These Indians are treated like "outcasts" in their own country
As India celebrates another Independence Day, here are still millions of residents who still live like outcasts, refugees and outsiders in their own country. We look at some of the categories of people, who still struggle to lead a respectable life.
Talk about crimes against women, and India has covered almost the entire spectrum.
It would be a rare Indian woman who has never faced any of these during her lifetime: eve-teasing and groping, physical and sexual abuse, menstrual taboo and personal commentary, acid throwing, restrictions on education, forced marriage, dowry demands, pressure to abort her female unborn and/ or deliver a male heir, trafficking and slavery, unhygienic and disrespectful sanitary conditions; and overall discrimination at domestic, social, legal, institutional and professional levels.
On an average, 93 women are raped in India every day. There were 33,707 ‘reported cases’ in 2013 alone.
A few more shameful facts, as revealed by the TrustLaw/ Thomson Reuters Foundation:
* 100 million people, mostly women and girls, are involved in trafficking
* Up to 50 million girls are “missing” over the past 100 years due to female infanticide and foeticide
* 44.5 percent of girls are married before the age of 18
* And if you want more numbers to drop your jaws, click here
While they are still fighting social and religious taboos, more than 2.5 million homosexuals in India face the grim potential of going to jail.
Section 377 of the Indian Penal Code (IPC) dating back to 1861 makes homosexual sex punishable by law and carries a ten-year sentence.
Don’t rub your eyes in disbelief. You read it right.
1861. That is ‘one year before’ the death of India’s last Mughal emperor, Bahadur Shah Zafar, ‘eight years before’ the birth of Mahatma Gandhi and a shocking ‘fifty years before’ Delhi became India’s capital.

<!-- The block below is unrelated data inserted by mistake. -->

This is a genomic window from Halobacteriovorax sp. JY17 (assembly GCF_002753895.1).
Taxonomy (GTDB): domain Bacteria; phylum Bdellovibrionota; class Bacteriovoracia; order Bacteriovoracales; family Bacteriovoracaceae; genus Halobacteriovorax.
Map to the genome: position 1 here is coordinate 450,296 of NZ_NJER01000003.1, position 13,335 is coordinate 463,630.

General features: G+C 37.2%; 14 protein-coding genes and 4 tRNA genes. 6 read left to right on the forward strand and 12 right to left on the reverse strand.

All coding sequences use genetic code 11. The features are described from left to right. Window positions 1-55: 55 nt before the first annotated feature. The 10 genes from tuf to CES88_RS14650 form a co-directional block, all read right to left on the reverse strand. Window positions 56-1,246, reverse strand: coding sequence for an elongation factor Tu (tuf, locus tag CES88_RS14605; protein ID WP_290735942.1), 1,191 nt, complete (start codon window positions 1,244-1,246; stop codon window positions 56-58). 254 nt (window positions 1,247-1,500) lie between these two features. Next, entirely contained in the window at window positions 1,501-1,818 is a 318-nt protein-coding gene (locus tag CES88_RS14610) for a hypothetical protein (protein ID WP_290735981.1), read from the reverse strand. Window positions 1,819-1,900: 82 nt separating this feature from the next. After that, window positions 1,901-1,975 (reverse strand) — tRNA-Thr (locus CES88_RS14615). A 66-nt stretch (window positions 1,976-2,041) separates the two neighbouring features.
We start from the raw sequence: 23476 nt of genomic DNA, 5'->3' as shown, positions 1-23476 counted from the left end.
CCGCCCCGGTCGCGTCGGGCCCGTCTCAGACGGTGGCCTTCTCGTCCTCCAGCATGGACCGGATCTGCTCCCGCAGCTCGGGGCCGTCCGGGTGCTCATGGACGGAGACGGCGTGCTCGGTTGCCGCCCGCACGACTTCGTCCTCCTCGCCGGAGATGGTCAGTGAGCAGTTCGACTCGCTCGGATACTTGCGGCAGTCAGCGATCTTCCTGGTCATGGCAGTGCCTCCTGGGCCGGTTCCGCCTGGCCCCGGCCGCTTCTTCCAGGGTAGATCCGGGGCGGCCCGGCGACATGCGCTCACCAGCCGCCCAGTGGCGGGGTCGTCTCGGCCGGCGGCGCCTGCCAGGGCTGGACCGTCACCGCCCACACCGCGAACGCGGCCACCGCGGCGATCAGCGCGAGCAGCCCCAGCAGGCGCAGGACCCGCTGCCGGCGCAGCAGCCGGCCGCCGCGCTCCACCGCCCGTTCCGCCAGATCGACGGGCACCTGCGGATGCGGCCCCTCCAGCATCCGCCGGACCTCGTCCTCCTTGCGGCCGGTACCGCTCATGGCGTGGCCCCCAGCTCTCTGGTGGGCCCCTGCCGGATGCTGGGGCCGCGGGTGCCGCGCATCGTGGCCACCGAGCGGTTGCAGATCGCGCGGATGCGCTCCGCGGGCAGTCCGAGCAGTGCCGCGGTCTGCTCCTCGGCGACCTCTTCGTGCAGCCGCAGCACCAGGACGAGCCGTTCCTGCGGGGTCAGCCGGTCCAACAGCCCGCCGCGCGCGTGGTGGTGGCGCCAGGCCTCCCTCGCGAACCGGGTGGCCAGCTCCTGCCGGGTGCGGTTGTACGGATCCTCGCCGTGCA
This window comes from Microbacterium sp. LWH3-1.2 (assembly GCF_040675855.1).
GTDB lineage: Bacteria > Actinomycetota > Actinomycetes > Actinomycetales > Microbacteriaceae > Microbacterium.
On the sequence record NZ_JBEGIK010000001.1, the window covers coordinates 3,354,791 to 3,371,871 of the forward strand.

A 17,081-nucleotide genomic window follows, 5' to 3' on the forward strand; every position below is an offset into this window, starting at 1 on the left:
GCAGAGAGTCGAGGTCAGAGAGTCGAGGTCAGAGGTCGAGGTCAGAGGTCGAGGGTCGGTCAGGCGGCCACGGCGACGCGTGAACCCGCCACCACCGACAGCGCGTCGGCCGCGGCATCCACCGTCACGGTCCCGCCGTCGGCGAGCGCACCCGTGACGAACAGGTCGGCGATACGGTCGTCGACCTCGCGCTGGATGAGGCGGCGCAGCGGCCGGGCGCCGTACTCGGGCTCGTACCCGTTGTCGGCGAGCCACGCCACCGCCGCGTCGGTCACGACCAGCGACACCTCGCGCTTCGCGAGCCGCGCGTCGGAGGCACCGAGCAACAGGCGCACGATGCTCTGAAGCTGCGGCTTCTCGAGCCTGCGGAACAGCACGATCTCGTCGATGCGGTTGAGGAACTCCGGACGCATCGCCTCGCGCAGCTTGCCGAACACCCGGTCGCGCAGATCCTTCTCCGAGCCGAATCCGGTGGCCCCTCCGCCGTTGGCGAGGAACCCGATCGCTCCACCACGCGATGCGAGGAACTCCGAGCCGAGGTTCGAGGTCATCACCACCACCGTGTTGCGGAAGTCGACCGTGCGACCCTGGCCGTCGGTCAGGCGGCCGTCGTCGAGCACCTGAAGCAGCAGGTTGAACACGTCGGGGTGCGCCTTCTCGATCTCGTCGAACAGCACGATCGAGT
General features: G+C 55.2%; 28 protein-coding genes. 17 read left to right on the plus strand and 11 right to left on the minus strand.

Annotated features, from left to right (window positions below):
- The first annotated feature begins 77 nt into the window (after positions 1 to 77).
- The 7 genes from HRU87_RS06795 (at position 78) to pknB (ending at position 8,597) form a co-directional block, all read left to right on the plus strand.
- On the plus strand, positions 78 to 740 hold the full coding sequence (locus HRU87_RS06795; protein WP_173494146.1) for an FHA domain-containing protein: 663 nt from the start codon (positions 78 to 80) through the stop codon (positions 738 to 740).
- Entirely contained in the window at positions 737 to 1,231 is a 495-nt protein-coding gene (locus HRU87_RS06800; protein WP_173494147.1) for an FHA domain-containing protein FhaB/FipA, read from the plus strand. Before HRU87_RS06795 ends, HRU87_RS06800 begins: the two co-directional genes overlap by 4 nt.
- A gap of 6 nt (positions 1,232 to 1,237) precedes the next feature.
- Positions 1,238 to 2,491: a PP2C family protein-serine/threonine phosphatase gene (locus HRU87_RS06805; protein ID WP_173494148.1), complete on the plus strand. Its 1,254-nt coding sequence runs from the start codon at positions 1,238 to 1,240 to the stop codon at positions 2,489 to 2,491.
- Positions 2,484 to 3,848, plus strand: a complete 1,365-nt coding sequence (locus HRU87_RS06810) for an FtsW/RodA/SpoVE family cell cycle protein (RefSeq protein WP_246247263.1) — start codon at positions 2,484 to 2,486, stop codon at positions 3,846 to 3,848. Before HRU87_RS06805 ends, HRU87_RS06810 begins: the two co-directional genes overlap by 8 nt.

For a country that boasts adherence to the constitutional principles of justice, liberty, equality and fraternity, it is ironical that 67 years after the India’s independence, 0.2 percent citizens do not have a right to love and express it legitimately.
For a ‘developing country’, acceptance has its economic advantages as well.
Homophobia is costing the country a whopping $30.8 billion (Rs 1,88,342 crore), or more than a percent of the country’s GDP.
If you are a sportsperson playing anything other than cricket, our heart reaches out to you.
There is no public acclaim, financial security and blissful stability for majority of the sportspersons in India.
From selling plastic bags in fish markets, to being thrown off a running train, our national-level sportspersons have endured it all.
The ‘Premier Leagues’ might have provided instant stardom for a select few – but in the absence of sustained support systems – our desi sports may soon become history.
By the way, just wondering: when was the last time Sachin Tendulkar or Mahendra Singh Dhoni used the public transport?
When Amitabh Bachchan inadvertently referred to the ‘Manipuri’ Mary Kom as ‘Assamese’, he was just being any other Indian.